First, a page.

Carl "Scooter'' Lopez was a baseball guy who left a big imprint in this community. He was a star left-handed pitcher who played on a state championship team at Tucson High and later spent four years pitching for J.F. "Pop" McKale at Arizona. A career educator in Tucson public schools, he later was the key person who formed the Pima County Sports Hall of Fame. Scooter died last week at 83. With his wife, Emma, Scooter raised seven children. A memorial service will be held 9 a.m. Friday at St. Odilia Catholic Church. … UA assistant softball coach Larry Ray is a former national-class softball player who is also a skilled golfer. But when you are a Pac-10 softball coach, you don't have much time to work on your golf game. Sometimes Ray is able to get out on Mondays for nine holes, maybe 18 if he's lucky. He was lucky on New Year's Day. That's when he got a hole-in-one on the No. 15 hole at the Quarry Pines Golf Course, the first ace of his life. "It came on 1-1-11 and I was using a Nike No. 1 ball," said Ray. … When UA sophomore Brigetta Barrett won the NCAA indoor high jump championship Friday night in Texas, she continued one of Arizona's top athletic traditions. She joined ex-Wildcats Liz Patterson, Katrena Johnson, Tanya Hughes, J.C. Broughton and Charmaine Gale as national champion high jumpers. With normal progression, Patterson and Barrett are likely to be among the top challengers for the USA 2012 London Olympic team. … Also likely headed to London is Tucsonan Jill Camarena-Williams, who set the U.S. indoor shot put record Feb. 27 in the American indoor championships in Albuquerque. Her throw of 65-2 1/4 gave her a seventh straight national indoor title. She is coached by Arizona assistant Craig Carter. … Cienega High School quarterback Jordan Mills will play at Sierra College in Rocklin, Calif., which has been a top recruiting area for Pac-10 schools. Mills turned down offers from Division II schools such as Fort Lewis (Colo.) and another in Iowa to play in the California JC ranks. His team's first game in September is against Butte College, which is where Packers QB Aaron Rodgers was discovered. Mills will be accompanied to Sierra by his starting center at Cienega, Jon Wedemeier.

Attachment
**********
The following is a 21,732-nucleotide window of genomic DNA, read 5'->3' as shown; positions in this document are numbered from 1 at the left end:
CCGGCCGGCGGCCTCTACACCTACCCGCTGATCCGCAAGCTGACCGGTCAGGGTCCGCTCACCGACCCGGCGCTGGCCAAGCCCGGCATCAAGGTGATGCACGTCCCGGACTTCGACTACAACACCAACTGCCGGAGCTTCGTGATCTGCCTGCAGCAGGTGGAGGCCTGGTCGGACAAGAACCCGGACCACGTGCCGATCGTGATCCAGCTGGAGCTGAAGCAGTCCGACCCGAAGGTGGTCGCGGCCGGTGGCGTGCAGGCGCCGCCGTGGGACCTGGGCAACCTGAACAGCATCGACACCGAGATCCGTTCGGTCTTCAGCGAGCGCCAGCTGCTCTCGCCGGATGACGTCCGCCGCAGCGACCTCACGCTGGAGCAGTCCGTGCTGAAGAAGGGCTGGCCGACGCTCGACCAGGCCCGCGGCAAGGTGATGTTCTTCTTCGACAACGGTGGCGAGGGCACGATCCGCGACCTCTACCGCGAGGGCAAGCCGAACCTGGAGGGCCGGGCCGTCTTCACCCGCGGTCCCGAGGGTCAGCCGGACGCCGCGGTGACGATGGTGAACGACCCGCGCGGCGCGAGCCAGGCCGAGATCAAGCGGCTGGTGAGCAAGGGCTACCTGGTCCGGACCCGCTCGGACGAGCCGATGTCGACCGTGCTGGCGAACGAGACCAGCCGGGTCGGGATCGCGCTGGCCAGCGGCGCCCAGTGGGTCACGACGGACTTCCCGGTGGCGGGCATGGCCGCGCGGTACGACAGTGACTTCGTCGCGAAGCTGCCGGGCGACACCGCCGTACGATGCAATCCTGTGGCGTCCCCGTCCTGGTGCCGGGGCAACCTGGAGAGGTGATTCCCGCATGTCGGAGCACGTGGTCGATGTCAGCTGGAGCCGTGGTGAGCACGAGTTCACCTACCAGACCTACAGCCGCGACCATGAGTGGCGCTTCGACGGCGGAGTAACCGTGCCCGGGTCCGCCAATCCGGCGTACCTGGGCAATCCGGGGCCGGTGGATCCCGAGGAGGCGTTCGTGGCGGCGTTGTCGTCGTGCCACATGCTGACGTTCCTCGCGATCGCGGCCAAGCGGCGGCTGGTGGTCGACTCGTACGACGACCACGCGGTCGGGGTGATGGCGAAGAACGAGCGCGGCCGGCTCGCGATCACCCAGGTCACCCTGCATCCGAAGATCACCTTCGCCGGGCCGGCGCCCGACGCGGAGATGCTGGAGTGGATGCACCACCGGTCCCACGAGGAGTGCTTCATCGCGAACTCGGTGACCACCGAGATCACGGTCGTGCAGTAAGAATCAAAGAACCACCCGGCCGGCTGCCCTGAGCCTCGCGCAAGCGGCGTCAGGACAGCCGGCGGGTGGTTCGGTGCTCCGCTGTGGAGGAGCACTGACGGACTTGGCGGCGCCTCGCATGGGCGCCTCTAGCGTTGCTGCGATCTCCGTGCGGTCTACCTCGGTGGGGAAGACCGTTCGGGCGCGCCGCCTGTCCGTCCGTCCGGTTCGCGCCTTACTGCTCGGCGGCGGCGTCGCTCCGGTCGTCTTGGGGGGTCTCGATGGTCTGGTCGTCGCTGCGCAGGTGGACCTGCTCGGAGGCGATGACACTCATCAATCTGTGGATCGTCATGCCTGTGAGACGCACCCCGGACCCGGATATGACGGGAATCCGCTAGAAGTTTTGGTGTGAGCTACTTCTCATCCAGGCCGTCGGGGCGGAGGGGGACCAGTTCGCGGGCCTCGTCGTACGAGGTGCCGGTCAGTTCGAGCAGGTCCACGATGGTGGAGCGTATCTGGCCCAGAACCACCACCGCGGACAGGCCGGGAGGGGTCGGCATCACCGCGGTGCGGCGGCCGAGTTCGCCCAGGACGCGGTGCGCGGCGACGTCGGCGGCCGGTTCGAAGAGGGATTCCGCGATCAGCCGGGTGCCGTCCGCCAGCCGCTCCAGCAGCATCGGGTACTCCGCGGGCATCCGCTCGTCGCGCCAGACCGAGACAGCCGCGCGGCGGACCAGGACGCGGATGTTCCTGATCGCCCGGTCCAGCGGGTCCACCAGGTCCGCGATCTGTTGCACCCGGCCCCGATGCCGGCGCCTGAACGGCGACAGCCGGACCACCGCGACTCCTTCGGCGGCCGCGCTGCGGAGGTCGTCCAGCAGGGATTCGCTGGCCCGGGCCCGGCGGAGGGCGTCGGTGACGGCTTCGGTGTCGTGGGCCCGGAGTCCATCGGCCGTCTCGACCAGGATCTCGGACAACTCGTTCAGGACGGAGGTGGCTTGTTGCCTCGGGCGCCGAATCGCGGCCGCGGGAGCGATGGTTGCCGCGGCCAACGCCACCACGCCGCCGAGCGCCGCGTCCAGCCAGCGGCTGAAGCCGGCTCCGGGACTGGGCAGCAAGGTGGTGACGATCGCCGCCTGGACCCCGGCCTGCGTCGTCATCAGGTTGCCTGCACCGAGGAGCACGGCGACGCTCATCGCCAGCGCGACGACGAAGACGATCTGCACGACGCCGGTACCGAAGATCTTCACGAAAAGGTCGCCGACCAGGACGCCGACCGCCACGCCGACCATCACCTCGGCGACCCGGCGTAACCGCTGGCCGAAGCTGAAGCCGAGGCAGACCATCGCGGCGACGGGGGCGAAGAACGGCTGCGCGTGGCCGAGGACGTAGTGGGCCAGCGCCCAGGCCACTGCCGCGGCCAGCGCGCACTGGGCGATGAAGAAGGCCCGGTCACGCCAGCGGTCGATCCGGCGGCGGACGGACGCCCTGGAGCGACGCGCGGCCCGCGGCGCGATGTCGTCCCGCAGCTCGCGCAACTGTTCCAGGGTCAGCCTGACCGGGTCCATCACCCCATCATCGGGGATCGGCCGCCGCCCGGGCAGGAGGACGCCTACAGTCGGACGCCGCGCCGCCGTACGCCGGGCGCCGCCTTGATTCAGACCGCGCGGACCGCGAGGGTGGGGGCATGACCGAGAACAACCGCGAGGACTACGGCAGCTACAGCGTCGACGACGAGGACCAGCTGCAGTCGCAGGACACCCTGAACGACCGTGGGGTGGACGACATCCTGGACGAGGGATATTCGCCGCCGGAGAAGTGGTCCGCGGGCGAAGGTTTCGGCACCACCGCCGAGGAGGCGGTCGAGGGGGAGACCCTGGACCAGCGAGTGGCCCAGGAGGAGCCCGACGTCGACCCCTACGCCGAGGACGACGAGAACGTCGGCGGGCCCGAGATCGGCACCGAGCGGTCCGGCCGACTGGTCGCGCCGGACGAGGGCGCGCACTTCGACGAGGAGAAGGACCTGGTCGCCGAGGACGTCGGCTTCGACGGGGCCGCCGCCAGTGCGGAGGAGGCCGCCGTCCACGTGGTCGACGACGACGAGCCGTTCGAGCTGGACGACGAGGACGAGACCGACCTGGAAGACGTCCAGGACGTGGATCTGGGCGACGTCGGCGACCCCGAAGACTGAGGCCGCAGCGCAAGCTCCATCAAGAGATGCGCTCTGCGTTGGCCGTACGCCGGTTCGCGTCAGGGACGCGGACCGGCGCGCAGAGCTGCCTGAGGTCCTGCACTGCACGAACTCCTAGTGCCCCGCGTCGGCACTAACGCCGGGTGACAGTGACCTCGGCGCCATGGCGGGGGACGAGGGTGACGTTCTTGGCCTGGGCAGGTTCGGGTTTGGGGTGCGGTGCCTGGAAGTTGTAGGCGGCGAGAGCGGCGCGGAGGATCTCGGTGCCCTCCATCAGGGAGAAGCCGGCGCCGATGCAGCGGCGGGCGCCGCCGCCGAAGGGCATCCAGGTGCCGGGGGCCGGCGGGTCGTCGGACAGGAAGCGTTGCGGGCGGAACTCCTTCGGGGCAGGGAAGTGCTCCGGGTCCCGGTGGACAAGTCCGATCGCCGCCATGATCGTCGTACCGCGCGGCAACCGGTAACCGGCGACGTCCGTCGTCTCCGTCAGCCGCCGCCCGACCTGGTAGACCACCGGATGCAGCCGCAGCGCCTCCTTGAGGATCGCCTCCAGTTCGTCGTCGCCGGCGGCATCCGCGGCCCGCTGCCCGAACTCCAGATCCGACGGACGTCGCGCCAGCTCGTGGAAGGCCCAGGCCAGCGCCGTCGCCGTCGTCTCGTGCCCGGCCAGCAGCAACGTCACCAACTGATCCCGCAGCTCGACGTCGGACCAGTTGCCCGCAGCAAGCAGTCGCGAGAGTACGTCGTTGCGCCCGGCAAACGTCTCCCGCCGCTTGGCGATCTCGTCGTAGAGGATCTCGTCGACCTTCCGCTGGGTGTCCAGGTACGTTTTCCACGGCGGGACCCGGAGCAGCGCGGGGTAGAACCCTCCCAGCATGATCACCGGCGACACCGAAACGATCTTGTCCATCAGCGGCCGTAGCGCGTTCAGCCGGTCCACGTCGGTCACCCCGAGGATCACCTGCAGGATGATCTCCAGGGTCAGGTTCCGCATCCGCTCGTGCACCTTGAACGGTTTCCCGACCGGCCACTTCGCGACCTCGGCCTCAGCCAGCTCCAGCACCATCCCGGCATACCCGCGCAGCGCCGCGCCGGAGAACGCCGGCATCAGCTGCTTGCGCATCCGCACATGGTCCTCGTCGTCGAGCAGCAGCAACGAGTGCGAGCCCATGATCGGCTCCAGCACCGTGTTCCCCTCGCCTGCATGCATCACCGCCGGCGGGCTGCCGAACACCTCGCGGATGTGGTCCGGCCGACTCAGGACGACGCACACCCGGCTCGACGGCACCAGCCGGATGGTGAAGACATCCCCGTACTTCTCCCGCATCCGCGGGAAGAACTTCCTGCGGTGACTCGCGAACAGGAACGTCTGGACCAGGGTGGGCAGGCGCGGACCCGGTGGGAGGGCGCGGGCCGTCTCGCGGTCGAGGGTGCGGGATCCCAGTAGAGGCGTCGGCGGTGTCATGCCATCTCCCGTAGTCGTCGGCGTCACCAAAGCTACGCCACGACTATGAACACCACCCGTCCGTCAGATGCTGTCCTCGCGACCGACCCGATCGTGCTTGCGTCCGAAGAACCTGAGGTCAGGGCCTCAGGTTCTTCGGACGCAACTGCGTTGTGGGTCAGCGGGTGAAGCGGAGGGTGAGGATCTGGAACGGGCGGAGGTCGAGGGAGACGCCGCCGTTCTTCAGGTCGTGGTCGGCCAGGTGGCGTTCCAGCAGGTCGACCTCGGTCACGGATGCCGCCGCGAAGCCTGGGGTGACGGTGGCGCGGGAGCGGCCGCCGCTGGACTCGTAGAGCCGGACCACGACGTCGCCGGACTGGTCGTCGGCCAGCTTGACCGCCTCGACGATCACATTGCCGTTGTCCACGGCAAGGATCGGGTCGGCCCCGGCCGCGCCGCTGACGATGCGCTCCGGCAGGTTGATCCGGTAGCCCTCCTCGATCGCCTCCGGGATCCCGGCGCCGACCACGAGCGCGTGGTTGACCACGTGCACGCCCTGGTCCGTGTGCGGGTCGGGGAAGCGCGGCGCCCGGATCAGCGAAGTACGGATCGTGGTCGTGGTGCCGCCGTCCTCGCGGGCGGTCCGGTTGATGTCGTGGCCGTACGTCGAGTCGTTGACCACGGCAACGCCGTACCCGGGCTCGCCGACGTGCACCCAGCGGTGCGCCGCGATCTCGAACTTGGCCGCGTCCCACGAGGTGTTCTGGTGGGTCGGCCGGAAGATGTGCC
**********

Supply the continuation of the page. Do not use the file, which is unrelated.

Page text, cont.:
Bruschi, Waldrop get help as Hall of Fame finalists

When ex-Wildcats Tedy Bruschi and Rob Waldrop were announced among the finalists on this year's National Football Foundation and College Hall of Fame ballot, it wasn't a surprise. The Southern Arizona Chapter of that group prepared detailed biographies that were distributed to Hall of Fame officials. That type of research/promotion is what led to Chuck Cecil's election to the Hall of Fame last year. Former chapter president Ted Schmidt established a template for nominating ex-Wildcats. This year the work was done capably by UA associate athletic director James Francis, with help from ex-Desert Swarm linebacker Chris Lopez, who has joined Francis among those in the Southern Arizona chapter leadership. Bruschi seems to be a strong choice to be selected when the results are announced in May. … At the Pac-10 basketball tournament, commissioner Larry Scott said he is likely to re-evaluate the league's basketball officiating at year's end. Scott earlier performed a makeover for Pac-10 football officiating. A new guard has subtly taken over in Pac-10 hoops officiating; Friday's semifinal officials included Tucsonan Chris Rastatter, who earlier in the week was a referee in the Big Sky Championship game, Northern Colorado over Montana. Tucsonan Bob Scofield, who has climbed the ranks as well, worked Friday's semifinal women's game between UCLA and Cal. Former UA guard Brenda Pantoja, was chosen as one of three refs to work Saturday's UCLA-Stanford women's title game. … Palo Verde grad Bryce Cotton completed his freshman year at Providence as the Friars' sixth man. He averaged 27 minutes a game in Providence's final four outings, with an 8.4 scoring average in those games. He then found out that the man who recruited him last summer, Friars head coach Keno Davis, was fired.


O'Neill's sad behavior resembles that of several troubled coaches

When he was an assistant coach at Arizona, Kevin O'Neill rented a gorilla costume and wore it to the airport in an attempt to impress visiting recruit Sean Rooks.

It worked. Rooks was taken by O'Neill's odd personality and became an All-Pac-10 center at Arizona. O'Neill was never afraid to be different.

On his 31st birthday, while speaking to a UA class, O'Neill was surprised when Rooks, Kenny Lofton and Sean Elliott showed up, under the guise of lending some moral support.

Instead, Elliott was carrying a concealed cream pie. In front of the class, he smashed it in his coach's face. Everybody laughed, no one harder than O'Neill. When he was an assistant coach, O'Neill was everybody's pal, a laugh-a-minute, party-hardy, the joke's-on-me riot.

But when he became a head coach, in failed stints at Tennessee, Northwestern and with the Toronto Raptors, O'Neill wasn't so funny. He became a combustible personality, a cross-any-bridge type who seemed to say things merely for shock value. Nobody's laughing any longer. The man in the gorilla costume has become a tragic figure tromping down the same road taken by Bob Huggins, Larry Eustachy and Bob Knight, coaches who didn't know when to shut up and go home.